The last game we played so far is Boxing Gym. The title has no relation or similarity to Wii Sports’ Boxing. Here, players must throw punches as called for by the coach. These include Hook, Uppercut, and Straight. Players are scored both on how many they got right (it can be difficult, my brother found, to discern between a hook and an uppercut when the speed picks up) and how many they threw faster than their opponent. Boxing Gym is a bit more physically active than most of the other games (a wrist flick won’t cut it here), but not to its detriment.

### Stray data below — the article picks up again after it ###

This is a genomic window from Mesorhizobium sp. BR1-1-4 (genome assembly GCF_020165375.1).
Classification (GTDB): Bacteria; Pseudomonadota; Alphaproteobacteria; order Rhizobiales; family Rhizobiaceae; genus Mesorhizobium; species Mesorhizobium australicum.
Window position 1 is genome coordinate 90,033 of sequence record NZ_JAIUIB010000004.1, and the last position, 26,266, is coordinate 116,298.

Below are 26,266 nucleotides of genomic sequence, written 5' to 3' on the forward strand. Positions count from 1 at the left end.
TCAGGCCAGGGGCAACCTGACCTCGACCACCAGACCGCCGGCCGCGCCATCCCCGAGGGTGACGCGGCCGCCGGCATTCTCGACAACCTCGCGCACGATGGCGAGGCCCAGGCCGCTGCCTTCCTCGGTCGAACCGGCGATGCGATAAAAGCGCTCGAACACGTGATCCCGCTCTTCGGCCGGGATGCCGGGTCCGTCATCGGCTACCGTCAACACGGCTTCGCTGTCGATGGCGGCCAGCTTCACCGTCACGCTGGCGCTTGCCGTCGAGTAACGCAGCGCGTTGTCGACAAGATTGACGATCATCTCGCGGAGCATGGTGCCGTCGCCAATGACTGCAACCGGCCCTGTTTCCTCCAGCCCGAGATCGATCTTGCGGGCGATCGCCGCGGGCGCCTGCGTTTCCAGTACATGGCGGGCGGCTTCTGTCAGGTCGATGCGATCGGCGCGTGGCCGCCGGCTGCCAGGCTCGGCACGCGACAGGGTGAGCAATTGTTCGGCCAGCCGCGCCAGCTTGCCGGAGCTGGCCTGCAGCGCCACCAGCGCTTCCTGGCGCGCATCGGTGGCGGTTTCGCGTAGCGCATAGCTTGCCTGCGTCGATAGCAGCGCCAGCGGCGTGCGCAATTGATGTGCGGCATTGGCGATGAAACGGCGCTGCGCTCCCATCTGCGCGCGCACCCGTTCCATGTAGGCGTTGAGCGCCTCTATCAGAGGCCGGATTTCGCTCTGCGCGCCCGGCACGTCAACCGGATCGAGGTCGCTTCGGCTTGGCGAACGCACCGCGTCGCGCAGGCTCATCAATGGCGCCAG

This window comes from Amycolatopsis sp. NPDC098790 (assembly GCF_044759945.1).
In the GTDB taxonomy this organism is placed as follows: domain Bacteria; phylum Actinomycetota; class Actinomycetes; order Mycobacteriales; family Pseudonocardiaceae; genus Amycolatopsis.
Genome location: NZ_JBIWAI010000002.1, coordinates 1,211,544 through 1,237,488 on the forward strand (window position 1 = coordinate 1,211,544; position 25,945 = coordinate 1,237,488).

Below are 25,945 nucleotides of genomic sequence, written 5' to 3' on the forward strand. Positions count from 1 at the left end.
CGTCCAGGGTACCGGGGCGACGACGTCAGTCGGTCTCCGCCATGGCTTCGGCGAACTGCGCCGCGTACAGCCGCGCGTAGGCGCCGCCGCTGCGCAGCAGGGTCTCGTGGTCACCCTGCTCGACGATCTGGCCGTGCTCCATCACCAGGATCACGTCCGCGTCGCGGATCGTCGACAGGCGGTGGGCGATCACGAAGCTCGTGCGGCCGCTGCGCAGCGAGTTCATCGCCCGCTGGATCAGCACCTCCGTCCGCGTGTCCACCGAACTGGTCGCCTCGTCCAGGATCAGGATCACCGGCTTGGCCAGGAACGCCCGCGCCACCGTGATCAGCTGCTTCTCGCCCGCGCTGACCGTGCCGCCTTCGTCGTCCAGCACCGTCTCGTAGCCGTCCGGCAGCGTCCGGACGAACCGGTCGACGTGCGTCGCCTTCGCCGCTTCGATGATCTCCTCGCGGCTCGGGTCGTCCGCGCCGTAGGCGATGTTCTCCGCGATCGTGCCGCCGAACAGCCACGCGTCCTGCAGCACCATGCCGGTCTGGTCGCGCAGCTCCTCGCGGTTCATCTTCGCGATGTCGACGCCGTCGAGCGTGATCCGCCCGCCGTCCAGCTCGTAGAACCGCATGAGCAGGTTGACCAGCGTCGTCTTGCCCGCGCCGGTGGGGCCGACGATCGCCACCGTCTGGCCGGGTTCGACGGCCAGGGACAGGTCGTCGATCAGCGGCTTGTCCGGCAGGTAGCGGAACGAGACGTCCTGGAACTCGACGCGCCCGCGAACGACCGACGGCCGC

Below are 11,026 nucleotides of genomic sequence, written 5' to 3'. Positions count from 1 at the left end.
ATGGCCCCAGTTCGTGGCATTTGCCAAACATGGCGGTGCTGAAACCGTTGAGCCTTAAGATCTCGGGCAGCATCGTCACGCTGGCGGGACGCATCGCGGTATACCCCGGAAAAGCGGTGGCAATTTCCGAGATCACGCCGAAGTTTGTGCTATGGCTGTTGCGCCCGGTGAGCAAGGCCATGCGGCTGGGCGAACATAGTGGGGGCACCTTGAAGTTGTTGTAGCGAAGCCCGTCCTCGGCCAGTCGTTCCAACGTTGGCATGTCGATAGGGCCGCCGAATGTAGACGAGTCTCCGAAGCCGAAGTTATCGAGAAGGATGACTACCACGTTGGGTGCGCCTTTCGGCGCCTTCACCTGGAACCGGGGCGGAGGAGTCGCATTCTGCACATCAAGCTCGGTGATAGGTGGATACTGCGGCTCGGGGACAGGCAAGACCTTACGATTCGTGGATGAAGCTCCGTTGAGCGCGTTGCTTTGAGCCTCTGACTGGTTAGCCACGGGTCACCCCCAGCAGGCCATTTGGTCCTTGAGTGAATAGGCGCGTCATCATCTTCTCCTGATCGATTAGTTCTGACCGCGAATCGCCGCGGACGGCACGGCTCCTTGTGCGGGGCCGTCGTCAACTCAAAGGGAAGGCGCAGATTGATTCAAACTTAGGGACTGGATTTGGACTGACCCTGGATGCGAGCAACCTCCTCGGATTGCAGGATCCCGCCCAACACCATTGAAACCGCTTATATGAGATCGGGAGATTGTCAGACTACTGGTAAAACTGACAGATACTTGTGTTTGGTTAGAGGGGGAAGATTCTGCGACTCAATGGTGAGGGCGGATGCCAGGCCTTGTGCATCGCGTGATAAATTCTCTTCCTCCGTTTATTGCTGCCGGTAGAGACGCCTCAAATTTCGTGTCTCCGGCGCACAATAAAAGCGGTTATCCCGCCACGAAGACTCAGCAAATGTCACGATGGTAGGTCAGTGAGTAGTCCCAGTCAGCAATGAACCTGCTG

My first day with 1-2 Switch suggests that while it may not be the next Wii Sports, it’s still a great way to get non-gaming family members to join in a bit of fun. My father and mother, who themselves only really played Wii Sports or watched the occasional Uncharted, had a great time. We’re looking forward to our next play session, and trying out some of the more physically active games, the next time we’re not physically exhausted by skiing. Keep an eye out for thoughts on the next group of minigames (and eventually our verdict on whether or not 1-2 Switch! is worth the asking price), and come back later in the week to hear about Fast RMX, Snipperclips, and The Legend of Zelda: Breath of the Wild.